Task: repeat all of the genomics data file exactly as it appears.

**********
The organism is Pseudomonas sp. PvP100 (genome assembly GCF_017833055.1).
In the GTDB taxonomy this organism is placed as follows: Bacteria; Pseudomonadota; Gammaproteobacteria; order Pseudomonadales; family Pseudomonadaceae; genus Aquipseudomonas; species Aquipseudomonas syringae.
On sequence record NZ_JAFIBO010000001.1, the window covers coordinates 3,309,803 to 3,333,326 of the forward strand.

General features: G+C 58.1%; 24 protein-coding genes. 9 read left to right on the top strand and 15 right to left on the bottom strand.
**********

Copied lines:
The organism is Pseudomonas sp. PvP100 (genome assembly GCF_017833055.1).
In the GTDB taxonomy this organism is placed as follows: Bacteria; Pseudomonadota; Gammaproteobacteria; order Pseudomonadales; family Pseudomonadaceae; genus Aquipseudomonas; species Aquipseudomonas syringae.
On sequence record NZ_JAFIBO010000001.1, the window covers coordinates 3,309,803 to 3,333,326 of the forward strand.

General features: G+C 58.1%; 24 protein-coding genes. 9 read left to right on the top strand and 15 right to left on the bottom strand.